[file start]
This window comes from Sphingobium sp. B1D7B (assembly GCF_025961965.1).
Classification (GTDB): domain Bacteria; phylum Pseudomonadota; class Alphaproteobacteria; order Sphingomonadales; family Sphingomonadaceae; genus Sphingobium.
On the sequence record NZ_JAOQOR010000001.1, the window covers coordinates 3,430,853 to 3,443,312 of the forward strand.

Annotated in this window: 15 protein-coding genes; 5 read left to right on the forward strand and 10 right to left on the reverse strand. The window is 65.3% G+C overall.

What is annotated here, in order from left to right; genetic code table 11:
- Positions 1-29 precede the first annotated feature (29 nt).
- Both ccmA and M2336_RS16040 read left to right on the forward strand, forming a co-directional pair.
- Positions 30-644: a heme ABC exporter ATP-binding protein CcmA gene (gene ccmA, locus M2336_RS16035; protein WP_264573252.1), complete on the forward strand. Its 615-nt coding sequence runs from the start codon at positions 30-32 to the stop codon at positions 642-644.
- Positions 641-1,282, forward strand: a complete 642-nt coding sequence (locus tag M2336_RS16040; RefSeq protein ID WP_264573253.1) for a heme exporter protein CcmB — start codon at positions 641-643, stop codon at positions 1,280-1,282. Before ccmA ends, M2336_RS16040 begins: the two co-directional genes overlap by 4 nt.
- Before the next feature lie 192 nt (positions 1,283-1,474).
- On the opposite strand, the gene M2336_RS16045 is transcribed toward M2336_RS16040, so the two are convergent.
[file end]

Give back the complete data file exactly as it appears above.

This window comes from Sphingobium sp. B1D7B (assembly GCF_025961965.1).
Classification (GTDB): domain Bacteria; phylum Pseudomonadota; class Alphaproteobacteria; order Sphingomonadales; family Sphingomonadaceae; genus Sphingobium.
On the sequence record NZ_JAOQOR010000001.1, the window covers coordinates 3,430,853 to 3,443,312 of the forward strand.

Annotated in this window: 15 protein-coding genes; 5 read left to right on the forward strand and 10 right to left on the reverse strand. The window is 65.3% G+C overall.

What is annotated here, in order from left to right; genetic code table 11:
- Positions 1-29 precede the first annotated feature (29 nt).
- Both ccmA and M2336_RS16040 read left to right on the forward strand, forming a co-directional pair.
- Positions 30-644: a heme ABC exporter ATP-binding protein CcmA gene (gene ccmA, locus M2336_RS16035; protein WP_264573252.1), complete on the forward strand. Its 615-nt coding sequence runs from the start codon at positions 30-32 to the stop codon at positions 642-644.
- Positions 641-1,282, forward strand: a complete 642-nt coding sequence (locus tag M2336_RS16040; RefSeq protein ID WP_264573253.1) for a heme exporter protein CcmB — start codon at positions 641-643, stop codon at positions 1,280-1,282. Before ccmA ends, M2336_RS16040 begins: the two co-directional genes overlap by 4 nt.
- Before the next feature lie 192 nt (positions 1,283-1,474).
- On the opposite strand, the gene M2336_RS16045 is transcribed toward M2336_RS16040, so the two are convergent.